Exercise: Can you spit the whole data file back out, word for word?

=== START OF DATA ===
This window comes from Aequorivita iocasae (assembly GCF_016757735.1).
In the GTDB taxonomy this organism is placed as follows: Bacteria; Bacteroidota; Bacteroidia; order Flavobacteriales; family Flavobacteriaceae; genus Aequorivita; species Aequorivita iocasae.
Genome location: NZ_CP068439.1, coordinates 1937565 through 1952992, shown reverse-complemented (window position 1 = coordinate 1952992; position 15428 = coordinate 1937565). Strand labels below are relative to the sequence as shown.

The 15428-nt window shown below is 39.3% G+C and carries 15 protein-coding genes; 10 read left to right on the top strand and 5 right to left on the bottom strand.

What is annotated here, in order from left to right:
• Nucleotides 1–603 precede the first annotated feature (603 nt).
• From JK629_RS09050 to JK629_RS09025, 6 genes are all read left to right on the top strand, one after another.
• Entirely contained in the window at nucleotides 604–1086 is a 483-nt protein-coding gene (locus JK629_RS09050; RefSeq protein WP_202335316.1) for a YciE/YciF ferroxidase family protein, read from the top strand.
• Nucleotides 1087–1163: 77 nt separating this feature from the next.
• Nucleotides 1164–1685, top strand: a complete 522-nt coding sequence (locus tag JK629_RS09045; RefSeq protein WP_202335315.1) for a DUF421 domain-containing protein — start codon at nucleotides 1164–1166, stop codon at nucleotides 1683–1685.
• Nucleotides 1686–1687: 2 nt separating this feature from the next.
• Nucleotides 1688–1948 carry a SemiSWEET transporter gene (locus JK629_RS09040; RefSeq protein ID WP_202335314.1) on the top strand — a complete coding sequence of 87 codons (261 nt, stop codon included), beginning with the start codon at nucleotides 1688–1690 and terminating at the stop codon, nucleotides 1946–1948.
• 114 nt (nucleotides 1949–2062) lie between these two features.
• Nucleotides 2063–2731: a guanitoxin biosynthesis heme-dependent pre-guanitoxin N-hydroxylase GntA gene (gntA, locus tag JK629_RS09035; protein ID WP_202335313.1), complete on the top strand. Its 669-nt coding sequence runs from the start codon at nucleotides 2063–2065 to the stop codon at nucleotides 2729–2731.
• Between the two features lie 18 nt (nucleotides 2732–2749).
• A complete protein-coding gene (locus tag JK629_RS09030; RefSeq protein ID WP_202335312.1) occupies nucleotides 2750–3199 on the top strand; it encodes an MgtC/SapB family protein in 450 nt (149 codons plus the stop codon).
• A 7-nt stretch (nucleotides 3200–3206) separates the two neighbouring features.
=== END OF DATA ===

This window comes from Aequorivita iocasae (assembly GCF_016757735.1).
In the GTDB taxonomy this organism is placed as follows: Bacteria; Bacteroidota; Bacteroidia; order Flavobacteriales; family Flavobacteriaceae; genus Aequorivita; species Aequorivita iocasae.
Genome location: NZ_CP068439.1, coordinates 1937565 through 1952992, shown reverse-complemented (window position 1 = coordinate 1952992; position 15428 = coordinate 1937565). Strand labels below are relative to the sequence as shown.

The 15428-nt window shown below is 39.3% G+C and carries 15 protein-coding genes; 10 read left to right on the top strand and 5 right to left on the bottom strand.

What is annotated here, in order from left to right:
• Nucleotides 1–603 precede the first annotated feature (603 nt).
• From JK629_RS09050 to JK629_RS09025, 6 genes are all read left to right on the top strand, one after another.
• Entirely contained in the window at nucleotides 604–1086 is a 483-nt protein-coding gene (locus JK629_RS09050; RefSeq protein WP_202335316.1) for a YciE/YciF ferroxidase family protein, read from the top strand.
• Nucleotides 1087–1163: 77 nt separating this feature from the next.
• Nucleotides 1164–1685, top strand: a complete 522-nt coding sequence (locus tag JK629_RS09045; RefSeq protein WP_202335315.1) for a DUF421 domain-containing protein — start codon at nucleotides 1164–1166, stop codon at nucleotides 1683–1685.
• Nucleotides 1686–1687: 2 nt separating this feature from the next.
• Nucleotides 1688–1948 carry a SemiSWEET transporter gene (locus JK629_RS09040; RefSeq protein ID WP_202335314.1) on the top strand — a complete coding sequence of 87 codons (261 nt, stop codon included), beginning with the start codon at nucleotides 1688–1690 and terminating at the stop codon, nucleotides 1946–1948.
• 114 nt (nucleotides 1949–2062) lie between these two features.
• Nucleotides 2063–2731: a guanitoxin biosynthesis heme-dependent pre-guanitoxin N-hydroxylase GntA gene (gntA, locus tag JK629_RS09035; protein ID WP_202335313.1), complete on the top strand. Its 669-nt coding sequence runs from the start codon at nucleotides 2063–2065 to the stop codon at nucleotides 2729–2731.
• Between the two features lie 18 nt (nucleotides 2732–2749).
• A complete protein-coding gene (locus tag JK629_RS09030; RefSeq protein ID WP_202335312.1) occupies nucleotides 2750–3199 on the top strand; it encodes an MgtC/SapB family protein in 450 nt (149 codons plus the stop codon).
• A 7-nt stretch (nucleotides 3200–3206) separates the two neighbouring features.